Arbor Day was first observed in 1872 and has traditionally been celebrated on the last Friday of April.
A testament to beauty, nature, and environmental awareness, trees are the lifeblood of our existence so it makes sense to give them a day to celebrate.
Especially with kids, who are natural-born tree huggers, make sure to take them out this Friday to a local park, open space, or forest preserve and identify trees, or just enjoy their shade.
Another way is to find out more about trees through the power of reading. Given that trees ultimately are the natural resource that makes books happen, it seems fitting. Here is a list from the Barnes & Noble blog.
The Tree Lady: The True Story of How One Tree-Loving Woman Changed a City Forever, by H. Joseph Hopkins and Jill McElmurry
More than 100 years ago, pioneering heroine Kate Sessions began to change the landscape of San Diego, one tree at a time. This picture book follows the true story of the green-thumbed Sessions and her desire to see more greenery in her adopted home of San Diego. Her efforts turned the desert-like city into a garden-like oasis, and her inspiring biography may just inspire your little one to get outside and plant a tree of their own. Ages: 5-10 years.
I Can Name 50 Trees Today!: All About Trees, by Bonnie Worth, Aristides Ruiz, and Joe Mathieu
The Cat in the Hat will take your reader on a green adventure in typical Dr. Seuss style. Parts of trees are explored and types of trees are colorfully illustrated, in an approachable yet scientific way. With an estimated 750 types of trees in North America and about 100,000 types of trees around the world, this book touches on just a few to get your little learner started on understanding and identifying differences in nature’s tallest plants. Ages 5-8.
The Great Kapok Tree: A Tale of the Amazon Rain Forest, by Lynne Cherry
Endangered rainforests have been a reality for some time now, and author/illustrator Cherry journeyed into the heart of the Amazon to write this book about a man who tries to chop down a giant kapok tree. As he rests, the creatures of the rainforest whisper to him that this is their home and all the living creatures need each other, including the tree. This is an excellent book to teach children about conservation and the importance of taking care of the earth’s resources. Ages 4-7.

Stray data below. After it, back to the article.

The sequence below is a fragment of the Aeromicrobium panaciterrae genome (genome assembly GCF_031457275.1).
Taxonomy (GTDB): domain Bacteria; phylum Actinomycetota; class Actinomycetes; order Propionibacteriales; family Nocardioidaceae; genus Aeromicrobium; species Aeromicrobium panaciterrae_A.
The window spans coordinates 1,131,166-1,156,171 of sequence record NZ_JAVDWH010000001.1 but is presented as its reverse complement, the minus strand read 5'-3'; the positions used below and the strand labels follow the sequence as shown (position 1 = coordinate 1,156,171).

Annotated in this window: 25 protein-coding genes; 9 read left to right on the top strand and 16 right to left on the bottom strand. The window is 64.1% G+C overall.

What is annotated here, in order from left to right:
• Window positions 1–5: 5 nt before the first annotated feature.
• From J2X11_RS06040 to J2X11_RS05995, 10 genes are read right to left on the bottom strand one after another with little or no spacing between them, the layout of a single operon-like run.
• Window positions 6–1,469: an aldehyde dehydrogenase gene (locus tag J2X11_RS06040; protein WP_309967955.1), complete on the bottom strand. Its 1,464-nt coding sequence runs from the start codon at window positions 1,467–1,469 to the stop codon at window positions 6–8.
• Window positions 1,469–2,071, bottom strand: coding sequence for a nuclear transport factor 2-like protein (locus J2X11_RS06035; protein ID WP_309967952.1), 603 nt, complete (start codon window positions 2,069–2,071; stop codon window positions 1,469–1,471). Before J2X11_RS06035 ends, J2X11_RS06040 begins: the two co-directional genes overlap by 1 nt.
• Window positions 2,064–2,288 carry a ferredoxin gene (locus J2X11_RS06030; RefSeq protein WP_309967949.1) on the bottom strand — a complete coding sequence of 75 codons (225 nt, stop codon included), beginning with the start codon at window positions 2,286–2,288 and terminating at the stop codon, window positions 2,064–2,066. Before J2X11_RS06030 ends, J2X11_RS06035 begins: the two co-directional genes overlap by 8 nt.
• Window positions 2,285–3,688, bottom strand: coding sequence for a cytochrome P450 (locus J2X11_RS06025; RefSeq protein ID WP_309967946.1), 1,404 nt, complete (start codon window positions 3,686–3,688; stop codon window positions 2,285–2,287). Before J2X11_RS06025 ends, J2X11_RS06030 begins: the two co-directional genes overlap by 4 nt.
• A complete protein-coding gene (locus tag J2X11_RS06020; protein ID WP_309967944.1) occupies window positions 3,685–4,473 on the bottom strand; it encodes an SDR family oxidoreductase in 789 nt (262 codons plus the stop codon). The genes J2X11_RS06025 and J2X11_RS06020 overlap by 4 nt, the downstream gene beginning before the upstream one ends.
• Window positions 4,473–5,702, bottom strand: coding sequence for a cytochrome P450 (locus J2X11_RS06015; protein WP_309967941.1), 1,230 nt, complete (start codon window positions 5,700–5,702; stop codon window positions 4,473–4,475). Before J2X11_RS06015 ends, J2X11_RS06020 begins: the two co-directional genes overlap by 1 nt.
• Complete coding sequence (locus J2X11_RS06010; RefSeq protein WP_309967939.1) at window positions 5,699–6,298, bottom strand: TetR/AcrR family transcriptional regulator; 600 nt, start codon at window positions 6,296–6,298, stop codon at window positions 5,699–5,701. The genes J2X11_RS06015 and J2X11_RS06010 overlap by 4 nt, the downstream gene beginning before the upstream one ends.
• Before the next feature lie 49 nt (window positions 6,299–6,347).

A Tree is Nice, by Janice May Udry and Marc Simont
A Caldecott medal winner, this book is a great early reader to give your kids around Arbor Day. Exploring the many benefits of trees, this book uncovers some very realistic, and also humorous, purposes of trees. A tree is good for shade, great for climbing, and an excellent place to hide from dogs. After your child reads this book, they will be encouraged to plant their own tree and watch it grow over time. Ages 4-8.
Our Tree Named Steve, by Alan Zweibel and David Catrow
When a family builds a new house, a large tree on the property is spared and dubbed “Steve” by the youngest child. Over time, the tree serves as an important fixture for the family—acting as a laundry line, holding up a hammock, supporting the kids during their first crushes, and standing over them at family picnics. But when a bad storm falls on Steve while the kids are at their grandparents’ house, the father pens a letter to them and pays homage to all the wonderful things Steve has done for them. An excellent book for helping kids work through loss and understand how the things and people we love carry on in our memories. Ages 2 and up.
The Busy Tree, by Jennifer Ward and Lisa Falkenstern
Home is not just a house with a roof over a head; home can mean many things for many different creatures. For the animals in this book, that home is a tree. With beautiful illustrations and rhyming text, this story uncovers the activities that take place in a tree, from the roots to the branches and everything in between. Children will be fascinated by the number of animals that call this tree home, while also discovering the important role trees play in helping us breathe. Ages 4-7.
This environmentally-focused book features simple poems and uncomplicated illustrations to drive home the value of planting a tree. Focusing on two families that plant trees in two different parts of the world, the story follows along as the trees thrive and provide clean air, nourishment, and protection from the sun. As the trees flourish and grow, so do the families that planted them. The benefits of trees and the importance of nature are easily understood in this sweet story. Ages 5-8.
The Giving Tree, by Shel Silverstein
No tree round-up would be complete without Silverstein’s perfect, brilliant tearjerker, The Giving Tree. The tale of a boy, a tree, and the power of unconditional love, this book has been around for more than fifty years. The story follows the life of a boy as he grows from a child climbing his beloved tree, to an adult who neglects that very same tree. The Giving Tree teaches important lessons about what it means to be selfish—and selfless. It’s a beautiful tale for children to discover, and adults to rediscover at any age. Ages: 6-8 years.